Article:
It was the night before Thanksgiving, and my wife and I were heading to a local grocery store, when our SUV pulled up in front of us.
A few cops were on the scene, and as I pulled out my firearm, a cop in my car shouted “I have an order!”
My wife said, “What’s the order?” and I said, I don’t know.
“Then I looked at my wife, and she said, Oh, my God, that’s the only way we could get my license to carry.”
The next day, the Iowa State Patrol announced it was investigating what it called “unusual behavior” in a “few instances” involving a husband who had shot his wife in the head during an argument, and the Iowa City Police Department said it was reviewing an incident in which a woman’s hand was accidentally fired into the air by a deputy during a traffic stop.
In the aftermath of the shooting, some people have questioned the wisdom of the decision to keep a firearm in the home.
The Iowa Legislature, for instance, is currently considering legislation that would ban “the open carry of firearms” in Iowa.
But the fact is, there are a lot of things that make gun ownership in Iowa less likely than it might be in other states.
There are fewer people, less money, and fewer people with a college degree to draw upon to acquire the tools to protect themselves.
“If you’re going to get involved in the criminal justice system, you need a gun,” says James R. Hagg, an assistant professor of criminology at the University of Iowa.
“That’s not a problem for most people, but for the criminal-justice system, it’s a problem.”
The problem is that the laws are not set up to address this.
Iowa’s law does not explicitly allow people to carry firearms openly, and only allows people to “have the right to bear arms in certain areas, such as public areas, within the state.”
So while many people would consider carrying a firearm to be “open carry,” it’s still technically not legal.
So what’s going on?
Why is open carry in Iowa so difficult to achieve?
The answer lies in the state’s unique laws.
Iowa has a concealed carry law, but the concealed carry license holder has to show that they can’t carry a firearm “in or upon a motor vehicle.”
In other words, they have to have a specific reason to not be able to carry a weapon in their home.
That’s one reason, experts say, that Iowa has the highest rate of concealed carry permit holders in the country.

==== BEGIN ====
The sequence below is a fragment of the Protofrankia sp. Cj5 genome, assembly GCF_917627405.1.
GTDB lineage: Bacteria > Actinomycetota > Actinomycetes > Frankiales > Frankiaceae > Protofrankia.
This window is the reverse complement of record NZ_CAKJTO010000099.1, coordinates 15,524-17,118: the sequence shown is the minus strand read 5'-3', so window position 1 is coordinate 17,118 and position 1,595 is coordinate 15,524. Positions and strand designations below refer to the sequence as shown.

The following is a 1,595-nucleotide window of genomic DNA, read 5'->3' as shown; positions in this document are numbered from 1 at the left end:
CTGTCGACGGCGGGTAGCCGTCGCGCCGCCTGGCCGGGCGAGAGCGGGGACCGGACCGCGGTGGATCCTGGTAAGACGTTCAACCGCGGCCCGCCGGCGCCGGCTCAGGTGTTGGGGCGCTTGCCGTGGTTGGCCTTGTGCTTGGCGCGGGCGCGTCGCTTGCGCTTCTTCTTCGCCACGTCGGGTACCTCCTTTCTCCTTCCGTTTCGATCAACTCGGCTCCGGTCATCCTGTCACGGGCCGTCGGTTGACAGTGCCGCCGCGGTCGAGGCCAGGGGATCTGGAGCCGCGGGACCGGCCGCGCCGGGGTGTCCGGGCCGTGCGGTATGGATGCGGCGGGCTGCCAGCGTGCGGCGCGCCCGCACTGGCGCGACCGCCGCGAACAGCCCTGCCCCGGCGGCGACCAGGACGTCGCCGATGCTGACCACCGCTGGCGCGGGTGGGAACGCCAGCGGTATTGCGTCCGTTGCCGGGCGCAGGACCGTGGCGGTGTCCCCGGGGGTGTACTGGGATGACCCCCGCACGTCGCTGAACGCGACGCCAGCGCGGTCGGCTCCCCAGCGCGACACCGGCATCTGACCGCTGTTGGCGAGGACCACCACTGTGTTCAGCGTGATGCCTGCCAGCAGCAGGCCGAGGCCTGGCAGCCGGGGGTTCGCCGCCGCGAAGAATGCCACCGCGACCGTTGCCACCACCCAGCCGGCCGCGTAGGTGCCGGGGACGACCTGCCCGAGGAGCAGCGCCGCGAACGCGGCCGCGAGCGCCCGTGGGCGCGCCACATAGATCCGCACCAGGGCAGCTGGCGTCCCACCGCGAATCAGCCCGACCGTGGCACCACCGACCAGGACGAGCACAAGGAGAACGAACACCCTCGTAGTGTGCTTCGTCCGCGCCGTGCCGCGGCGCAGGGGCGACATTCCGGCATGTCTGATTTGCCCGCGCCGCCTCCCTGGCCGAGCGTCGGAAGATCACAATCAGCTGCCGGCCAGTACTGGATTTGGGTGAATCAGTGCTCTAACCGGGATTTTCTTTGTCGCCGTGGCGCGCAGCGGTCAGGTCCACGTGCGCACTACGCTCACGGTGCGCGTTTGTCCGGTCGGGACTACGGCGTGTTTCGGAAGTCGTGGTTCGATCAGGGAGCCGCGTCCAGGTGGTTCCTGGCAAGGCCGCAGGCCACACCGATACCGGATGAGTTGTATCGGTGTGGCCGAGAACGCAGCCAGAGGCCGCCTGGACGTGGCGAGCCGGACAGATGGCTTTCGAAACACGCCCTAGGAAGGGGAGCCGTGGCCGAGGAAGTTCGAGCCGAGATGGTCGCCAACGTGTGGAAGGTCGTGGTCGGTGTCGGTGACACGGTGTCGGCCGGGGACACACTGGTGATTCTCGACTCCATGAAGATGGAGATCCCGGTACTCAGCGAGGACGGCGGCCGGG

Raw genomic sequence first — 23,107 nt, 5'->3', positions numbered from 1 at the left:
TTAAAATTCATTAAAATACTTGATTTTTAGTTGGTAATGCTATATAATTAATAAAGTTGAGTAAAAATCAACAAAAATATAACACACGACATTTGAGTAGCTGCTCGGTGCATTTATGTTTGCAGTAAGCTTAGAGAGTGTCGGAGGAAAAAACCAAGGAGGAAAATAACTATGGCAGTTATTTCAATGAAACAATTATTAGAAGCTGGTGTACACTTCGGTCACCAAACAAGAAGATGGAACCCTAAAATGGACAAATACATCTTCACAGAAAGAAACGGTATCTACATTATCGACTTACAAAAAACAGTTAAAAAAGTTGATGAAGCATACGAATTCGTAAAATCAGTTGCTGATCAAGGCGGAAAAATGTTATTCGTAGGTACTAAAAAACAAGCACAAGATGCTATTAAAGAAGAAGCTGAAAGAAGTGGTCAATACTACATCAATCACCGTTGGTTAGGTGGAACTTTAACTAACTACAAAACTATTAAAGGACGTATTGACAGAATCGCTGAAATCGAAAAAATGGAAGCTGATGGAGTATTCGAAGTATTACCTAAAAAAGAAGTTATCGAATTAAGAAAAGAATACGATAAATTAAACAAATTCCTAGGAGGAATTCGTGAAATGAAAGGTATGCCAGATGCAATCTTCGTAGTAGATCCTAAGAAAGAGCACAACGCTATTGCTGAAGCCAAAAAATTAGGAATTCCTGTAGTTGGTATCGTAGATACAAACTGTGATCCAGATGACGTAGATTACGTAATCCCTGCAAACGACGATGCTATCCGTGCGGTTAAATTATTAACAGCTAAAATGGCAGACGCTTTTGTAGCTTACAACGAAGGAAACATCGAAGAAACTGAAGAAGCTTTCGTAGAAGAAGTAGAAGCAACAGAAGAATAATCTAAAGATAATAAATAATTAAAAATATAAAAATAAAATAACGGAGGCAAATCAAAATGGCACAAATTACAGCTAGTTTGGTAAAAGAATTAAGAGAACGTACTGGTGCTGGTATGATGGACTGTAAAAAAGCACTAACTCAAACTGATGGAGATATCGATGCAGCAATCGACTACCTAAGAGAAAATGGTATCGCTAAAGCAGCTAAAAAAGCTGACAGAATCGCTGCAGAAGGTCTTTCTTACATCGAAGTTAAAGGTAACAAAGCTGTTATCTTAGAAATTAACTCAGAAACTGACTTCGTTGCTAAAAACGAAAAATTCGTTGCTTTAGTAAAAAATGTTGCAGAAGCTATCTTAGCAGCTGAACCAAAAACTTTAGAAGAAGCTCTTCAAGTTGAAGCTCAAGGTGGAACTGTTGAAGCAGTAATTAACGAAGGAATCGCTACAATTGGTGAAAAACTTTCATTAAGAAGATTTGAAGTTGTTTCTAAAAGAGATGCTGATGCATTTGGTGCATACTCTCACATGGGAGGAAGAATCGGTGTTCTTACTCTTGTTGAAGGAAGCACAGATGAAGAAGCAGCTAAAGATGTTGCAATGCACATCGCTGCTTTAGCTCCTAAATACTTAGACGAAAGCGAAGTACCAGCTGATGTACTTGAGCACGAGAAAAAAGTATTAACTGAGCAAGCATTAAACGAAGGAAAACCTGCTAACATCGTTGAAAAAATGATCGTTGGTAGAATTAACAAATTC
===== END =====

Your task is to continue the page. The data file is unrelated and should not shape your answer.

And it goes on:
“We’re not even talking about people who just want to protect their children from guns,” says Gary Smith, a former Iowa State police chief and author of “Carrying Concealed: A History of Guns and the Law in America.”
“We have a concealed-carry law in place that allows people with valid concealed-possession licenses to carry their guns in their homes.”
If a person wants to go on vacation, go to a movie, or go on a business trip without having to carry in the car, there’s no reason for a person to not carry a gun in the house.
So when a law like Iowa’s does not provide for open carry, it can actually make it difficult for people who would otherwise be able carry a concealed weapon to do so.
And there are other problems with open carry.
As a result, the state has had to adopt a number of new laws to make it easier for people to get concealed carry permits.
“There’s a whole series of restrictions, not only on carrying guns, but also on carrying concealed firearms, and it’s not really clear what the rules are on what that means,” says Hagg.
And in many instances, the laws actually make concealed carry easier for the law-abiding.
“You can have a handgun on the street, but you can’t have a pistol on the streets,” says Smith.
“It’s really difficult for law enforcement officers, for people looking to protect them, to do a good job.
And that’s been the case.”
In Iowa, the law states that “no person shall be required to surrender his or her firearm unless authorized to do it by the officer or the police officer.”
So if a police officer wants to make an arrest, he or she must give permission to carry.
And when it comes to carrying concealed, the rules for carrying in Iowa are quite different.
“Iowa has very strict rules on carrying in a vehicle,” says David Haggs, a law professor at the Iowa School of Law.
“And when you go to buy a handgun, they’ll ask you to put it on your person, to show your license.
And if you don ‘t have a license, they will pull you over and ask for a gun.
They’re not allowed to have firearms in the vehicle.”
This creates a situation where a law-breaking person can be charged